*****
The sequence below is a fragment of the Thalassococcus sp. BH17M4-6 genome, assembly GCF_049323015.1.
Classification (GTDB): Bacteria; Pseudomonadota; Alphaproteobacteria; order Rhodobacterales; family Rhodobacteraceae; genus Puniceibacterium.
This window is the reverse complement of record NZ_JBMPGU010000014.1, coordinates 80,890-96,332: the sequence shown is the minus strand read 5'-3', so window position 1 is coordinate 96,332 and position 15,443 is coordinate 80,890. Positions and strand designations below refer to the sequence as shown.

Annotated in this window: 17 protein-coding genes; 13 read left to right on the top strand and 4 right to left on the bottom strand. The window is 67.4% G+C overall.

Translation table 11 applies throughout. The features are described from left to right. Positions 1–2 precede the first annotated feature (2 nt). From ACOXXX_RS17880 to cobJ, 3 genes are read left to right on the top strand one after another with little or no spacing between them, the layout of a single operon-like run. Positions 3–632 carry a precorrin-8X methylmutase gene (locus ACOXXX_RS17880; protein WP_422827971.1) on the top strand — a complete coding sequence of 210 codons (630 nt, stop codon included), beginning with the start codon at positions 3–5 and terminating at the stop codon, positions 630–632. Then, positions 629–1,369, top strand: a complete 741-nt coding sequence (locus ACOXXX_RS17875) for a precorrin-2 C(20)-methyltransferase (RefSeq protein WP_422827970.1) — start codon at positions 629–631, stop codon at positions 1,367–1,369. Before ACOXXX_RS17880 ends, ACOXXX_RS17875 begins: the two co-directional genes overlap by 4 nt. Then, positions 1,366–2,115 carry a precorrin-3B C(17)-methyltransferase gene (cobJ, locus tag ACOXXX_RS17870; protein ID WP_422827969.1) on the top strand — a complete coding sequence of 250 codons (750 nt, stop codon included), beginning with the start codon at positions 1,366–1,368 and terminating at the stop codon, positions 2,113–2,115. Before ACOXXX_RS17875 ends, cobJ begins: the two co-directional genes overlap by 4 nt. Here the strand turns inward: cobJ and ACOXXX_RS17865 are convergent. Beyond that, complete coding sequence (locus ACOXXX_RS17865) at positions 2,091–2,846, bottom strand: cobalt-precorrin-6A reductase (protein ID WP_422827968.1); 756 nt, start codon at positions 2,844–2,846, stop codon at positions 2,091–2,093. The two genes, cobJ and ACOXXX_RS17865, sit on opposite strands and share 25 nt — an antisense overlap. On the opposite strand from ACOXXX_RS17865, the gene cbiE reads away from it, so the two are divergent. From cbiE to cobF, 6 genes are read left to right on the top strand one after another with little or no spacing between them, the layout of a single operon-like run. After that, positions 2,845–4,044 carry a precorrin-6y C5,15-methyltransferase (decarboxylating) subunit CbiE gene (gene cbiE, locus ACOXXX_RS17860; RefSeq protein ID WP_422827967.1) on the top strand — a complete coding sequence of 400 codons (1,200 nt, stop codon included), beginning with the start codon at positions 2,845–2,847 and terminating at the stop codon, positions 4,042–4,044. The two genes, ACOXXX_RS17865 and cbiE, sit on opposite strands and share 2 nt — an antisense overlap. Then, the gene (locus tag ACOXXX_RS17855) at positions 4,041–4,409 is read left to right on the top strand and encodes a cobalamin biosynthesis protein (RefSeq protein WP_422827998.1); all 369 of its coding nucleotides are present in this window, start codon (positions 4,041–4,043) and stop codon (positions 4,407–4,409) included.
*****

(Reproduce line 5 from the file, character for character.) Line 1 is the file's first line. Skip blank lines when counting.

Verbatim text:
Translation table 11 applies throughout. The features are described from left to right. Positions 1–2 precede the first annotated feature (2 nt). From ACOXXX_RS17880 to cobJ, 3 genes are read left to right on the top strand one after another with little or no spacing between them, the layout of a single operon-like run. Positions 3–632 carry a precorrin-8X methylmutase gene (locus ACOXXX_RS17880; protein WP_422827971.1) on the top strand — a complete coding sequence of 210 codons (630 nt, stop codon included), beginning with the start codon at positions 3–5 and terminating at the stop codon, positions 630–632. Then, positions 629–1,369, top strand: a complete 741-nt coding sequence (locus ACOXXX_RS17875) for a precorrin-2 C(20)-methyltransferase (RefSeq protein WP_422827970.1) — start codon at positions 629–631, stop codon at positions 1,367–1,369. Before ACOXXX_RS17880 ends, ACOXXX_RS17875 begins: the two co-directional genes overlap by 4 nt. Then, positions 1,366–2,115 carry a precorrin-3B C(17)-methyltransferase gene (cobJ, locus tag ACOXXX_RS17870; protein ID WP_422827969.1) on the top strand — a complete coding sequence of 250 codons (750 nt, stop codon included), beginning with the start codon at positions 1,366–1,368 and terminating at the stop codon, positions 2,113–2,115. Before ACOXXX_RS17875 ends, cobJ begins: the two co-directional genes overlap by 4 nt. Here the strand turns inward: cobJ and ACOXXX_RS17865 are convergent. Beyond that, complete coding sequence (locus ACOXXX_RS17865) at positions 2,091–2,846, bottom strand: cobalt-precorrin-6A reductase (protein ID WP_422827968.1); 756 nt, start codon at positions 2,844–2,846, stop codon at positions 2,091–2,093. The two genes, cobJ and ACOXXX_RS17865, sit on opposite strands and share 25 nt — an antisense overlap. On the opposite strand from ACOXXX_RS17865, the gene cbiE reads away from it, so the two are divergent. From cbiE to cobF, 6 genes are read left to right on the top strand one after another with little or no spacing between them, the layout of a single operon-like run. After that, positions 2,845–4,044 carry a precorrin-6y C5,15-methyltransferase (decarboxylating) subunit CbiE gene (gene cbiE, locus ACOXXX_RS17860; RefSeq protein ID WP_422827967.1) on the top strand — a complete coding sequence of 400 codons (1,200 nt, stop codon included), beginning with the start codon at positions 2,845–2,847 and terminating at the stop codon, positions 4,042–4,044. The two genes, ACOXXX_RS17865 and cbiE, sit on opposite strands and share 2 nt — an antisense overlap. Then, the gene (locus tag ACOXXX_RS17855) at positions 4,041–4,409 is read left to right on the top strand and encodes a cobalamin biosynthesis protein (RefSeq protein WP_422827998.1); all 369 of its coding nucleotides are present in this window, start codon (positions 4,041–4,043) and stop codon (positions 4,407–4,409) included.